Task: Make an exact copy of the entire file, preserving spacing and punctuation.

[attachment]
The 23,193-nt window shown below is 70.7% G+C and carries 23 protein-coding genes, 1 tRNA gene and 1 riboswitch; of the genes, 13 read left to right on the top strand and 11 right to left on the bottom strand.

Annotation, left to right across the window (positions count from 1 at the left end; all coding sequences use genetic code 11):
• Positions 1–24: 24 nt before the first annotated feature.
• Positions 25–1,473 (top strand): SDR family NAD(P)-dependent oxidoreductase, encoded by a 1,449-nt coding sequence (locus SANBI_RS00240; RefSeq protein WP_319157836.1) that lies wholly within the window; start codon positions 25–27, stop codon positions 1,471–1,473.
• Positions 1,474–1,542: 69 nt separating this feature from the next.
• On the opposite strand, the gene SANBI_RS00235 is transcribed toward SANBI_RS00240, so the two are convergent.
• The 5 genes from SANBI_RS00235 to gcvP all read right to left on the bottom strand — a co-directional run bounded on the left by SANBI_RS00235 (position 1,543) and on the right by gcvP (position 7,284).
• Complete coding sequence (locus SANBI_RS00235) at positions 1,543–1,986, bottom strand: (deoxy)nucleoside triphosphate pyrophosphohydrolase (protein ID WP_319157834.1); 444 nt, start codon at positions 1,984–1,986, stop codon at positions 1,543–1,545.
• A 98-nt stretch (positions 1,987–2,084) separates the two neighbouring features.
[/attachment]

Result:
The 23,193-nt window shown below is 70.7% G+C and carries 23 protein-coding genes, 1 tRNA gene and 1 riboswitch; of the genes, 13 read left to right on the top strand and 11 right to left on the bottom strand.

Annotation, left to right across the window (positions count from 1 at the left end; all coding sequences use genetic code 11):
• Positions 1–24: 24 nt before the first annotated feature.
• Positions 25–1,473 (top strand): SDR family NAD(P)-dependent oxidoreductase, encoded by a 1,449-nt coding sequence (locus SANBI_RS00240; RefSeq protein WP_319157836.1) that lies wholly within the window; start codon positions 25–27, stop codon positions 1,471–1,473.
• Positions 1,474–1,542: 69 nt separating this feature from the next.
• On the opposite strand, the gene SANBI_RS00235 is transcribed toward SANBI_RS00240, so the two are convergent.
• The 5 genes from SANBI_RS00235 to gcvP all read right to left on the bottom strand — a co-directional run bounded on the left by SANBI_RS00235 (position 1,543) and on the right by gcvP (position 7,284).
• Complete coding sequence (locus SANBI_RS00235) at positions 1,543–1,986, bottom strand: (deoxy)nucleoside triphosphate pyrophosphohydrolase (protein ID WP_319157834.1); 444 nt, start codon at positions 1,984–1,986, stop codon at positions 1,543–1,545.
• A 98-nt stretch (positions 1,987–2,084) separates the two neighbouring features.